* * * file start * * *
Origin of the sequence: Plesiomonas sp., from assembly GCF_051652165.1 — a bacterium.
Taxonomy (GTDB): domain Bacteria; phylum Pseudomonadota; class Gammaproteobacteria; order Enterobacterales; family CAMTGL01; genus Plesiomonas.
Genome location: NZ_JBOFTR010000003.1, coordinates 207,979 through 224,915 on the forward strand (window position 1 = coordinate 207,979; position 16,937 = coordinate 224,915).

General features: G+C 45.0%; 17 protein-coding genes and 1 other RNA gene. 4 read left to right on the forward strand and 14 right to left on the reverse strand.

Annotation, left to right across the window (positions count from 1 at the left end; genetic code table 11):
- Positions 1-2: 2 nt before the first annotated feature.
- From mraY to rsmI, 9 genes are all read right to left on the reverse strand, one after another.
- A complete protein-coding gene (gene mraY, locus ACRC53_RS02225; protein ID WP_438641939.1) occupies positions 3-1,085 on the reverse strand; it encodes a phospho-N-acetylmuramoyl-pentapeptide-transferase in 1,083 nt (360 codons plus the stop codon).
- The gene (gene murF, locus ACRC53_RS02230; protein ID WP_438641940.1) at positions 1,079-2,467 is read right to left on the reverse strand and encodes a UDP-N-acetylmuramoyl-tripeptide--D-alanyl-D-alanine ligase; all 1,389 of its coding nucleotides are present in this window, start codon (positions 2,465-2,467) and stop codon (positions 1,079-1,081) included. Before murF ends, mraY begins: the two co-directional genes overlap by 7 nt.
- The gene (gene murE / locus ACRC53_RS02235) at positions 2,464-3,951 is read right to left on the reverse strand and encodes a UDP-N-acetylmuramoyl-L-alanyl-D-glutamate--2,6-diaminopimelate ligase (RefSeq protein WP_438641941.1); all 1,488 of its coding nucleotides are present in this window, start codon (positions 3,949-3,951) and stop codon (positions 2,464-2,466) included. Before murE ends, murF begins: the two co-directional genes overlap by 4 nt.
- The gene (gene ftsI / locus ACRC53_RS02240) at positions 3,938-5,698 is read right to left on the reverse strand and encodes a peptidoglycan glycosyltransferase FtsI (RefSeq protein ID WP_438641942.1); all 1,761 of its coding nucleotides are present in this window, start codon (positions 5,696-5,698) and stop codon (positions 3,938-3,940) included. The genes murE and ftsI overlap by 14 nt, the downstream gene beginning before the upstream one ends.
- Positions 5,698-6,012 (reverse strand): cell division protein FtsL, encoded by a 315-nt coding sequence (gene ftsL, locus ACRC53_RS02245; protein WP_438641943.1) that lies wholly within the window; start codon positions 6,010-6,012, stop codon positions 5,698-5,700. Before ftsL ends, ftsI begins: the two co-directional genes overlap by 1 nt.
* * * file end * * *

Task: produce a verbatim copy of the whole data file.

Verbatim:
Origin of the sequence: Plesiomonas sp., from assembly GCF_051652165.1 — a bacterium.
Taxonomy (GTDB): domain Bacteria; phylum Pseudomonadota; class Gammaproteobacteria; order Enterobacterales; family CAMTGL01; genus Plesiomonas.
Genome location: NZ_JBOFTR010000003.1, coordinates 207,979 through 224,915 on the forward strand (window position 1 = coordinate 207,979; position 16,937 = coordinate 224,915).

General features: G+C 45.0%; 17 protein-coding genes and 1 other RNA gene. 4 read left to right on the forward strand and 14 right to left on the reverse strand.

Annotation, left to right across the window (positions count from 1 at the left end; genetic code table 11):
- Positions 1-2: 2 nt before the first annotated feature.
- From mraY to rsmI, 9 genes are all read right to left on the reverse strand, one after another.
- A complete protein-coding gene (gene mraY, locus ACRC53_RS02225; protein ID WP_438641939.1) occupies positions 3-1,085 on the reverse strand; it encodes a phospho-N-acetylmuramoyl-pentapeptide-transferase in 1,083 nt (360 codons plus the stop codon).
- The gene (gene murF, locus ACRC53_RS02230; protein ID WP_438641940.1) at positions 1,079-2,467 is read right to left on the reverse strand and encodes a UDP-N-acetylmuramoyl-tripeptide--D-alanyl-D-alanine ligase; all 1,389 of its coding nucleotides are present in this window, start codon (positions 2,465-2,467) and stop codon (positions 1,079-1,081) included. Before murF ends, mraY begins: the two co-directional genes overlap by 7 nt.
- The gene (gene murE / locus ACRC53_RS02235) at positions 2,464-3,951 is read right to left on the reverse strand and encodes a UDP-N-acetylmuramoyl-L-alanyl-D-glutamate--2,6-diaminopimelate ligase (RefSeq protein WP_438641941.1); all 1,488 of its coding nucleotides are present in this window, start codon (positions 3,949-3,951) and stop codon (positions 2,464-2,466) included. Before murE ends, murF begins: the two co-directional genes overlap by 4 nt.
- The gene (gene ftsI / locus ACRC53_RS02240) at positions 3,938-5,698 is read right to left on the reverse strand and encodes a peptidoglycan glycosyltransferase FtsI (RefSeq protein ID WP_438641942.1); all 1,761 of its coding nucleotides are present in this window, start codon (positions 5,696-5,698) and stop codon (positions 3,938-3,940) included. The genes murE and ftsI overlap by 14 nt, the downstream gene beginning before the upstream one ends.
- Positions 5,698-6,012 (reverse strand): cell division protein FtsL, encoded by a 315-nt coding sequence (gene ftsL, locus ACRC53_RS02245; protein WP_438641943.1) that lies wholly within the window; start codon positions 6,010-6,012, stop codon positions 5,698-5,700. Before ftsL ends, ftsI begins: the two co-directional genes overlap by 1 nt.